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Exploring how the way we live influences climate change and its impact across the Carolinas. You also can read additional national and international climate news.

New federal heat map helps predict heat risk this Memorial Day weekend — and beyond

Expect moderate heat in Charlotte on Memorial Day.
Expect moderate heat in Charlotte on Memorial Day.

The National Weather Service has expanded its HeatRisk map nationally, in time for Memorial Day weekend.

The map predicts heat risk for the next seven days, with a color-coded map to simplify the warning levels. It’s similar to other predictive maps that forecasters issue, such as for storm risks, and reflects the reality that excessive heat will be a growing weather risk in a warming world. People planning to go to the beach, outdoor concerts, or take a summer hike can now plan accordingly with localized extreme heat data, according to Jessica Lee, public weather services program coordinator for the National Weather Service.

“Heat is the number one weather-related killer in the United States,” Lee said.

Last year, 119,605 people visited the emergency room for a heat-related illness in the U.S. Charlotte averages 45 days of extreme heat, according to an analysis of federal heat wave data by financial risk research group ValuePenguin. This is a major problem for the fifth of the city that might have trouble finding relief from extreme heat due to economic or social factors, such as lack of air conditioning or tree cover.

Lee said that heat risk occurs on a spectrum, and the map’s colors correspond to less or greater threat. Green areas are at “little to no risk.” Yellow and orange areas pose a concern for individuals who are sensitive to heat, such as children, older adults, low-income community members, people suffering chronic health conditions and unhoused individuals.

This group also includes first responders, construction workers, athletes and other people who work outside. In North Carolina,there are no state-level occupational safety and health standards for heat, putting outdoor workers at greater risk for heat-related illness.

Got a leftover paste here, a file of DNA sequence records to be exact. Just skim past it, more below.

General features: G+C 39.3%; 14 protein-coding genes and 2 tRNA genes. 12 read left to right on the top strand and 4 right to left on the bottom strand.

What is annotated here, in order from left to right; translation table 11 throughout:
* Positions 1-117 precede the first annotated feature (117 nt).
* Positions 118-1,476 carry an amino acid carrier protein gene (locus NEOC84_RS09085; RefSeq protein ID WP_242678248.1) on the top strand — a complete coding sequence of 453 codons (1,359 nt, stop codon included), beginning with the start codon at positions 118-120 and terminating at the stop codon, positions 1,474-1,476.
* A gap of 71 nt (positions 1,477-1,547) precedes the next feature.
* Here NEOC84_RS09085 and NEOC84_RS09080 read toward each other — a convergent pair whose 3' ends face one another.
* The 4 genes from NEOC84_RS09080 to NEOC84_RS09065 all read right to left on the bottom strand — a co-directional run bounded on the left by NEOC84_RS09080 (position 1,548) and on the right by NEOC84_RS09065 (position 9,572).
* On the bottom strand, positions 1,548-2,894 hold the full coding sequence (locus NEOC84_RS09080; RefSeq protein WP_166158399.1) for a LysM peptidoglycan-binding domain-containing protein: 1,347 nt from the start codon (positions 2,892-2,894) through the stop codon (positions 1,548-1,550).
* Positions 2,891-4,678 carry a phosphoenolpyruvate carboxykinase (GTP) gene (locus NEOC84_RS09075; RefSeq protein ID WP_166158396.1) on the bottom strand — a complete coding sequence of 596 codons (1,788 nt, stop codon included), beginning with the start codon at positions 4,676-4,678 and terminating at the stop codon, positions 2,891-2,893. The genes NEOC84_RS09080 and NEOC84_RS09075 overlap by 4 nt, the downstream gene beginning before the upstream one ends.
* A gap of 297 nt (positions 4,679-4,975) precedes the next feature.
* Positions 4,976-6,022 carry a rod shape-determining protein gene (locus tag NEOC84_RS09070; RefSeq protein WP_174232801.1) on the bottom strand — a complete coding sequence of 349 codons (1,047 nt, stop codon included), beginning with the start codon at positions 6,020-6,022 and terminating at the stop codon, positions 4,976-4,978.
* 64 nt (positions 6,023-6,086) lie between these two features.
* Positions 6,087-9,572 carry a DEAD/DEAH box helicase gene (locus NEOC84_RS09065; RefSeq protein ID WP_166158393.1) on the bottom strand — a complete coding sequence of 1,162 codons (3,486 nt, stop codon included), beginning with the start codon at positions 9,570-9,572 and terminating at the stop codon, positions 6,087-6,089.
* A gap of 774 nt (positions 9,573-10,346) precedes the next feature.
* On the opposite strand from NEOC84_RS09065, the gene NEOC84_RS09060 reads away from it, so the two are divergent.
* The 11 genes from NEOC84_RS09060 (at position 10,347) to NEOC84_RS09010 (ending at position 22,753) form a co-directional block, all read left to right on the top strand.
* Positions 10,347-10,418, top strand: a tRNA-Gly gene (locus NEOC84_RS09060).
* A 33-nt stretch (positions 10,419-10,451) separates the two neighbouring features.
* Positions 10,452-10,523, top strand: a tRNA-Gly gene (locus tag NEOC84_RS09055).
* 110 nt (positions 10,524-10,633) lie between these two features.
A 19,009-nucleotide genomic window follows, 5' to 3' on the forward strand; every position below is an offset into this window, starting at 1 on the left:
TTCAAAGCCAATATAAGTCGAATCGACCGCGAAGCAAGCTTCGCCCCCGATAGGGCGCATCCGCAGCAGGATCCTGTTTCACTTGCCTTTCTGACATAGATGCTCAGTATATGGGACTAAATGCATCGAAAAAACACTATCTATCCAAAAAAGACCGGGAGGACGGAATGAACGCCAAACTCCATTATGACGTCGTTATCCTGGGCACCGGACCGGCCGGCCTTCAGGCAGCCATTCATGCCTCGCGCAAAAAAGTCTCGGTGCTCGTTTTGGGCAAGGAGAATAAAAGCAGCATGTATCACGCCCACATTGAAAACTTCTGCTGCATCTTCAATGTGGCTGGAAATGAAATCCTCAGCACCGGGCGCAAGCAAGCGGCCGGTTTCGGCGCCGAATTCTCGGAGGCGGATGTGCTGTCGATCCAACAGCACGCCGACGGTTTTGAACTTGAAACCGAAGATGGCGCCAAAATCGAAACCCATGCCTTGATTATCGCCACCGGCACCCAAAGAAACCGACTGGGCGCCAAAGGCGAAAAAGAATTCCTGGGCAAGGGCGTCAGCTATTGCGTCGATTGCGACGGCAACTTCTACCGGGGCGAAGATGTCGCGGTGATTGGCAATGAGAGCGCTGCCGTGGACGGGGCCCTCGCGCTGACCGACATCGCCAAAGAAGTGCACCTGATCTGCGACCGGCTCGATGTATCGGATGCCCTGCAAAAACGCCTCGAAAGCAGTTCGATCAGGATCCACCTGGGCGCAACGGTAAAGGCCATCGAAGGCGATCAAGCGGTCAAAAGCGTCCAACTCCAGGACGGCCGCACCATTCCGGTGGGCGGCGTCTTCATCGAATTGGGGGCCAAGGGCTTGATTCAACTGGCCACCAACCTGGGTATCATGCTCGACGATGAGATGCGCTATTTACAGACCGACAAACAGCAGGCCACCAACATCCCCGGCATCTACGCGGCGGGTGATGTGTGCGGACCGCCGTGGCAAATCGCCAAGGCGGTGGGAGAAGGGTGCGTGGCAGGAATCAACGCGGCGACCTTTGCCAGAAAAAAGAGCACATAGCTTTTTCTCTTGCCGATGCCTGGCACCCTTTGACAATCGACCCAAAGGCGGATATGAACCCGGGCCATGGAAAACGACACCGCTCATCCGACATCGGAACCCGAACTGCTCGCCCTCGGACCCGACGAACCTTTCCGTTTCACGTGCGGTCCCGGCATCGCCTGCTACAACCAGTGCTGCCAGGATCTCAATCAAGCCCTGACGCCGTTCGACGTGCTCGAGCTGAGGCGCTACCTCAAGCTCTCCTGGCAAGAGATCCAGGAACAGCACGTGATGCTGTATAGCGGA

“[The map] is especially useful for populations who are heat sensitive or for decision-makers who may need to make decisions below our typical heat advisory, excessive heat warning criteria,” said Lee.

Periodic activity breaks and shelter can help people cool off. Water redistributes heat in the body and helps with sweating, so drink plenty of fluids while avoiding alcoholic and caffeinated drinks. Lee recommends dressing appropriately for the weather by wearing light, loose-fitting clothing that protects from the sun.

“And never, never leave children or pets in vehicles,” said Lee. “That’s just kind of a year-round thing.”

The sun goes down, but temperatures stay up

The most extreme risk is denoted by a different color: threat-level magenta. Anyone without effective cooling and hydration is particularly vulnerable. Parts of south Florida and Texas will experience extreme heat this holiday weekend with “little to no overnight relief.”

“People think, ‘Oh, the sun’s gone down. Everything’s fine!’ [That’s] not necessarily true,” Lee said.

Urban heat islands form when concrete and other built materials absorb heat during the day and then radiate that heat throughout the night, keeping temperatures high. For people without access to shelter or air conditioning, this interrupts the body’s nocturnal recovery time. When the body can no longer cool down, damage to the brain and other organs may ensue, according to the U.S. Center for Disease Control.

The CDC released a similar dashboard using the same data that focuses more on public health information. The application offers similar advisories but offers recommendations for avoiding or reducing heat stress and information regarding air quality by ZIP code. Poor air quality adds additional stress to people who are already vulnerable to heat, such as those with asthma or heart conditions.

The HeatRisk map is currently open for public comment. Users can provide feedback on the National Weather Service website.

Wildfire risk shifts with the temperature

As temperatures rise, the risk of wildfires also increases during North Carolina’s two fire seasons, in the fall and spring. Since 1973, Wilmington, Greenville and the Triad added over a week to their respective fire seasons. When these fires ignite, they can cost millions to extinguish. For example, the 2022 Ferebee Road Fire in Hyde County cost $2.6 million to mobilize personnel and equipment alone, not including damages.

“Higher temperatures and lower relative humidity quickens the drying out of grasses, shrubs, woody debris, and any biomass that can burn in a wildland fire,” said Molly Hunter, science advisor for the U.S. Bureau of Land Management’s Joint Fire Science Program in a written statement.

“Under dryer and warmer conditions, wildland fuels are more available to burn,” Hunter said.

Average fire weather days in the Southern Piedmont decreased by five despite growing temperatures, decreased humidity, and the broader national trend.
Climate Central
Average fire weather days in the Southern Piedmont decreased by five despite growing temperatures, decreased humidity, and the broader national trend.

By contrast, the Charlotte, Asheville, and Raleigh areas experience fewer days when conditions are right for wildfires than 50 years ago, despite rising temperatures and decreasing relative humidity. Hunter said local windspeeds may play a role, since “there are no real discernible trends between climate change and windspeed.”

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Zachary Turner is a climate reporter and author of the WFAE Climate News newsletter. He freelanced for radio and digital print, reporting on environmental issues in North Carolina.